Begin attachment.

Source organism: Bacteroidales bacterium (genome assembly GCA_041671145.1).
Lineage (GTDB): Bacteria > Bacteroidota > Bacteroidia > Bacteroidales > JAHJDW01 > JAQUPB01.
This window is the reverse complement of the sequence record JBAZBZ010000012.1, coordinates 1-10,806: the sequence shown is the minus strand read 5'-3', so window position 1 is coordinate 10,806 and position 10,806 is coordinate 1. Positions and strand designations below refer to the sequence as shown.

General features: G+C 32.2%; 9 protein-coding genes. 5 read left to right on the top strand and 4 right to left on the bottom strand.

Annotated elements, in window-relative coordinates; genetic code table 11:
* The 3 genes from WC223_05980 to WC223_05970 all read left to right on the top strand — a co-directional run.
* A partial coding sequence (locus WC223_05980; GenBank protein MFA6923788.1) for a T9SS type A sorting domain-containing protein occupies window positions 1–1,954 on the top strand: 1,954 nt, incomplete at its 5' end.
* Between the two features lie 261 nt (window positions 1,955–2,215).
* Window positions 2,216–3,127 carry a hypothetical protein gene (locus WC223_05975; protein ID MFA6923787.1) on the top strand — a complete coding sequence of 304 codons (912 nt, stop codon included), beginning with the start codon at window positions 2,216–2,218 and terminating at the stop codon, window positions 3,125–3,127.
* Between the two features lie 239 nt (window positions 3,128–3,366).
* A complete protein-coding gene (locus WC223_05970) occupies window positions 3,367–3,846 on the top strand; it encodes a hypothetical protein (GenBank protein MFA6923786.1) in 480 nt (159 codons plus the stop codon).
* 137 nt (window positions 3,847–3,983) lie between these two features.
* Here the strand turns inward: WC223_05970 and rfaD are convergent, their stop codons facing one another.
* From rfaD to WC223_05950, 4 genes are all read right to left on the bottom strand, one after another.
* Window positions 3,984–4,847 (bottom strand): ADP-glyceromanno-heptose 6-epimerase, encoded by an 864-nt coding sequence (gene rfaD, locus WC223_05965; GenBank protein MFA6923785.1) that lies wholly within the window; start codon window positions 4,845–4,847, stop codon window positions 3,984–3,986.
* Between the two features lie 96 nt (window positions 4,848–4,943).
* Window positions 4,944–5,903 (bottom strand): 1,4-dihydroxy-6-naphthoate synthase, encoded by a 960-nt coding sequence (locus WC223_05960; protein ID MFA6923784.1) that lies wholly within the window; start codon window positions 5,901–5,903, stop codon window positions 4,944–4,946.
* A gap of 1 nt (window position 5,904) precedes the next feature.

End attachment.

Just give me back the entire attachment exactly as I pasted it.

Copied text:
Source organism: Bacteroidales bacterium (genome assembly GCA_041671145.1).
Lineage (GTDB): Bacteria > Bacteroidota > Bacteroidia > Bacteroidales > JAHJDW01 > JAQUPB01.
This window is the reverse complement of the sequence record JBAZBZ010000012.1, coordinates 1-10,806: the sequence shown is the minus strand read 5'-3', so window position 1 is coordinate 10,806 and position 10,806 is coordinate 1. Positions and strand designations below refer to the sequence as shown.

General features: G+C 32.2%; 9 protein-coding genes. 5 read left to right on the top strand and 4 right to left on the bottom strand.

Annotated elements, in window-relative coordinates; genetic code table 11:
* The 3 genes from WC223_05980 to WC223_05970 all read left to right on the top strand — a co-directional run.
* A partial coding sequence (locus WC223_05980; GenBank protein MFA6923788.1) for a T9SS type A sorting domain-containing protein occupies window positions 1–1,954 on the top strand: 1,954 nt, incomplete at its 5' end.
* Between the two features lie 261 nt (window positions 1,955–2,215).
* Window positions 2,216–3,127 carry a hypothetical protein gene (locus WC223_05975; protein ID MFA6923787.1) on the top strand — a complete coding sequence of 304 codons (912 nt, stop codon included), beginning with the start codon at window positions 2,216–2,218 and terminating at the stop codon, window positions 3,125–3,127.
* Between the two features lie 239 nt (window positions 3,128–3,366).
* A complete protein-coding gene (locus WC223_05970) occupies window positions 3,367–3,846 on the top strand; it encodes a hypothetical protein (GenBank protein MFA6923786.1) in 480 nt (159 codons plus the stop codon).
* 137 nt (window positions 3,847–3,983) lie between these two features.
* Here the strand turns inward: WC223_05970 and rfaD are convergent, their stop codons facing one another.
* From rfaD to WC223_05950, 4 genes are all read right to left on the bottom strand, one after another.
* Window positions 3,984–4,847 (bottom strand): ADP-glyceromanno-heptose 6-epimerase, encoded by an 864-nt coding sequence (gene rfaD, locus WC223_05965; GenBank protein MFA6923785.1) that lies wholly within the window; start codon window positions 4,845–4,847, stop codon window positions 3,984–3,986.
* Between the two features lie 96 nt (window positions 4,848–4,943).
* Window positions 4,944–5,903 (bottom strand): 1,4-dihydroxy-6-naphthoate synthase, encoded by a 960-nt coding sequence (locus WC223_05960; protein ID MFA6923784.1) that lies wholly within the window; start codon window positions 5,901–5,903, stop codon window positions 4,944–4,946.
* A gap of 1 nt (window position 5,904) precedes the next feature.